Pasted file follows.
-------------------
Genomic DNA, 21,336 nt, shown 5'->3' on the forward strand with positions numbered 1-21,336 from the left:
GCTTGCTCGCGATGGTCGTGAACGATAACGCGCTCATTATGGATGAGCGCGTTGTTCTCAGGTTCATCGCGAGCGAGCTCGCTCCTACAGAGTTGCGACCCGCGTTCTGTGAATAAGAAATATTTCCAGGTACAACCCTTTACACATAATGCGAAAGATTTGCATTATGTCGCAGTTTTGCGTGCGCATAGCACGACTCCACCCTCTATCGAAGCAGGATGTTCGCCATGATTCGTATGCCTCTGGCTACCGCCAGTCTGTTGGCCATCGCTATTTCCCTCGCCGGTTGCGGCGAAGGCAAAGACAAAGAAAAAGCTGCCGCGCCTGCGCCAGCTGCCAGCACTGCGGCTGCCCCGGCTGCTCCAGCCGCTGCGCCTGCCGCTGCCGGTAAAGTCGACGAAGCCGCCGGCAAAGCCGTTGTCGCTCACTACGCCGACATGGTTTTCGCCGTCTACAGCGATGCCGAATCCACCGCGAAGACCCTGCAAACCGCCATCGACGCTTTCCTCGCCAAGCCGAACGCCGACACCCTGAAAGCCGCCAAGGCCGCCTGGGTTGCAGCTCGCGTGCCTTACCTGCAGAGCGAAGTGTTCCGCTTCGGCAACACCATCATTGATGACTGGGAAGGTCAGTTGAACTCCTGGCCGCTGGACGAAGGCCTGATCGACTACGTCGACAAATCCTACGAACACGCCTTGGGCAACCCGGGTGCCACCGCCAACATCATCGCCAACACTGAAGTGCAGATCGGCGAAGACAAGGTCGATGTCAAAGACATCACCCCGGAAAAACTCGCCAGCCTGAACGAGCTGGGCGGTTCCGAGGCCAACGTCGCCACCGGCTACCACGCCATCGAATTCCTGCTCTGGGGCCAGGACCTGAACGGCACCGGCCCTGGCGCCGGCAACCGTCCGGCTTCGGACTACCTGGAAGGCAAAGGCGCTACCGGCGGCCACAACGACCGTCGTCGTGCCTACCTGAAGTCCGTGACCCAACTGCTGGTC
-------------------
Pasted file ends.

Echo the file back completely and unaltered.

Genomic DNA, 21,336 nt, shown 5'->3' on the forward strand with positions numbered 1-21,336 from the left:
GCTTGCTCGCGATGGTCGTGAACGATAACGCGCTCATTATGGATGAGCGCGTTGTTCTCAGGTTCATCGCGAGCGAGCTCGCTCCTACAGAGTTGCGACCCGCGTTCTGTGAATAAGAAATATTTCCAGGTACAACCCTTTACACATAATGCGAAAGATTTGCATTATGTCGCAGTTTTGCGTGCGCATAGCACGACTCCACCCTCTATCGAAGCAGGATGTTCGCCATGATTCGTATGCCTCTGGCTACCGCCAGTCTGTTGGCCATCGCTATTTCCCTCGCCGGTTGCGGCGAAGGCAAAGACAAAGAAAAAGCTGCCGCGCCTGCGCCAGCTGCCAGCACTGCGGCTGCCCCGGCTGCTCCAGCCGCTGCGCCTGCCGCTGCCGGTAAAGTCGACGAAGCCGCCGGCAAAGCCGTTGTCGCTCACTACGCCGACATGGTTTTCGCCGTCTACAGCGATGCCGAATCCACCGCGAAGACCCTGCAAACCGCCATCGACGCTTTCCTCGCCAAGCCGAACGCCGACACCCTGAAAGCCGCCAAGGCCGCCTGGGTTGCAGCTCGCGTGCCTTACCTGCAGAGCGAAGTGTTCCGCTTCGGCAACACCATCATTGATGACTGGGAAGGTCAGTTGAACTCCTGGCCGCTGGACGAAGGCCTGATCGACTACGTCGACAAATCCTACGAACACGCCTTGGGCAACCCGGGTGCCACCGCCAACATCATCGCCAACACTGAAGTGCAGATCGGCGAAGACAAGGTCGATGTCAAAGACATCACCCCGGAAAAACTCGCCAGCCTGAACGAGCTGGGCGGTTCCGAGGCCAACGTCGCCACCGGCTACCACGCCATCGAATTCCTGCTCTGGGGCCAGGACCTGAACGGCACCGGCCCTGGCGCCGGCAACCGTCCGGCTTCGGACTACCTGGAAGGCAAAGGCGCTACCGGCGGCCACAACGACCGTCGTCGTGCCTACCTGAAGTCCGTGACCCAACTGCTGGTC